Covid-19’s BA.5 Omicron subvariant is responsible for the majority of incidences up until recently. BQ.1 and BQ 1.1, both from the Omicron family, had already taken their position. In Texas, at least 60% of cases involve these unusual subvariants. According to Dr. Luis Ostrosky, director of infectious diseases at Memorial Hermann and UTHealth Houston said, the answer lies in evolution. “We have continuously observed variations that are more infectious and successful at spreading than others developing during the pandemic. This applies to BQ.1 and BQ 1.1.”
He observes that some countries serve as leading indicators of future events. The next highly dangerous variation is BF 7, which is widespread in China. New variations have also come out of South Africa and the UK.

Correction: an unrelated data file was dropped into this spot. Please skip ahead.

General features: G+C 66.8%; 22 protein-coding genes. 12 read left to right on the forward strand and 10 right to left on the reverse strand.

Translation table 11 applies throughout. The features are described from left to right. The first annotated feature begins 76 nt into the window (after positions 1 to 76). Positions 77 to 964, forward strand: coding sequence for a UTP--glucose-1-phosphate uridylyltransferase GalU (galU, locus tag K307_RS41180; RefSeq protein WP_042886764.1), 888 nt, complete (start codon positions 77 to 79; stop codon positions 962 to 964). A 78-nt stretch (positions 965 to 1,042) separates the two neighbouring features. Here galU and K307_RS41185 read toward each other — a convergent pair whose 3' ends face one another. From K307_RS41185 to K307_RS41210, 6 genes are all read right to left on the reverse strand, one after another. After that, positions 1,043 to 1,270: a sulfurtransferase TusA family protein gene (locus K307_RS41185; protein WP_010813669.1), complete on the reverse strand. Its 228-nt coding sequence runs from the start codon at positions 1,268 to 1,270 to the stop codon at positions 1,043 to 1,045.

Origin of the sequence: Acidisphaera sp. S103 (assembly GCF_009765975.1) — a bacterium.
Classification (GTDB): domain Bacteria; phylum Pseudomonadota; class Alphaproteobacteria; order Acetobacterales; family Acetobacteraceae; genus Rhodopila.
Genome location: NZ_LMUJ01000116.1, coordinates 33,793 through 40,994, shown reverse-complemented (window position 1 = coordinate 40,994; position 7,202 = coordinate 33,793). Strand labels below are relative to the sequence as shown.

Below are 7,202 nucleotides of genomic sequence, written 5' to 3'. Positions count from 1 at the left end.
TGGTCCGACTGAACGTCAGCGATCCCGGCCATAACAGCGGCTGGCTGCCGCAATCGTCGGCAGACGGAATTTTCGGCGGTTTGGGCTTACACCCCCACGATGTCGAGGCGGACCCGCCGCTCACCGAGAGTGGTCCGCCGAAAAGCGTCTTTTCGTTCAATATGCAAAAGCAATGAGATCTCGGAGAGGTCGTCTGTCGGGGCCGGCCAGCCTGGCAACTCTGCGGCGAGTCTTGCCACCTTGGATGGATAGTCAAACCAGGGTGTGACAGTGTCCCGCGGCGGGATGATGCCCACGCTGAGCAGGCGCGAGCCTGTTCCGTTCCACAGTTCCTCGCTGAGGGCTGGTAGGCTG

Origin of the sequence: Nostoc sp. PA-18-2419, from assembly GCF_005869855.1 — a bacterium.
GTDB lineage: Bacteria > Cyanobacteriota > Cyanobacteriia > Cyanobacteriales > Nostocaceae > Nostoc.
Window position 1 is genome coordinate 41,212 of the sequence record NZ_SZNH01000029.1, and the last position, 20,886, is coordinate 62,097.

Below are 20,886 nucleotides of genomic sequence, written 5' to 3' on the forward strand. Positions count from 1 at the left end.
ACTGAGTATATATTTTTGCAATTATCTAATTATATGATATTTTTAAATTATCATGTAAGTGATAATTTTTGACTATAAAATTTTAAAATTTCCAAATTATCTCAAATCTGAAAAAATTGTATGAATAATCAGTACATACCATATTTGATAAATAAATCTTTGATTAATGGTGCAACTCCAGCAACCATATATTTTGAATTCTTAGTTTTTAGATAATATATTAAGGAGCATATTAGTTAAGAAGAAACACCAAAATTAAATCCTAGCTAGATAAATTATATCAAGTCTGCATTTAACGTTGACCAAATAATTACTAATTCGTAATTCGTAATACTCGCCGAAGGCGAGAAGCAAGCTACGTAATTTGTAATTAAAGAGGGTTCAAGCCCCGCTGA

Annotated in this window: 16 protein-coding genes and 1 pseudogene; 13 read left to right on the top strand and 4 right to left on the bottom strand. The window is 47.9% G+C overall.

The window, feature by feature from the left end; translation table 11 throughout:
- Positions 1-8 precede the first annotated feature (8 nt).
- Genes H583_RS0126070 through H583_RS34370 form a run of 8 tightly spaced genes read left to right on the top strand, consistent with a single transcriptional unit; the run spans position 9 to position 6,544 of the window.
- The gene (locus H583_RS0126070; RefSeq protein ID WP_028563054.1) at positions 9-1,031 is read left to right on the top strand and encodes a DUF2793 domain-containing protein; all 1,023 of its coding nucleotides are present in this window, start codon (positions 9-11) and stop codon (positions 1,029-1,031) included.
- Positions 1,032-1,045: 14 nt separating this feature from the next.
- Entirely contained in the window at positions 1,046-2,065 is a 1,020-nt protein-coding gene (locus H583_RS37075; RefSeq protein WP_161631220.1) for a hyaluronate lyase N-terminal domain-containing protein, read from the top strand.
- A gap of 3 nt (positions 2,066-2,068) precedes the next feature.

While Ostrosky says wastewater testing in the Houston region reveals an increase in infections, we may hear less about Covid in the media. “We are not finished. We must remain alert.” The Omicron lineage is shared by all of these sub-variants, which is a bright spot. And according to Dr. Ostrosky, the new bivalent vaccine provides excellent protection. The issue is that not enough Texans have chosen to get the shots. Unvaccinated people have a 13-times increased risk of testing positive for COVID and a 21-times increased risk of dying from the virus.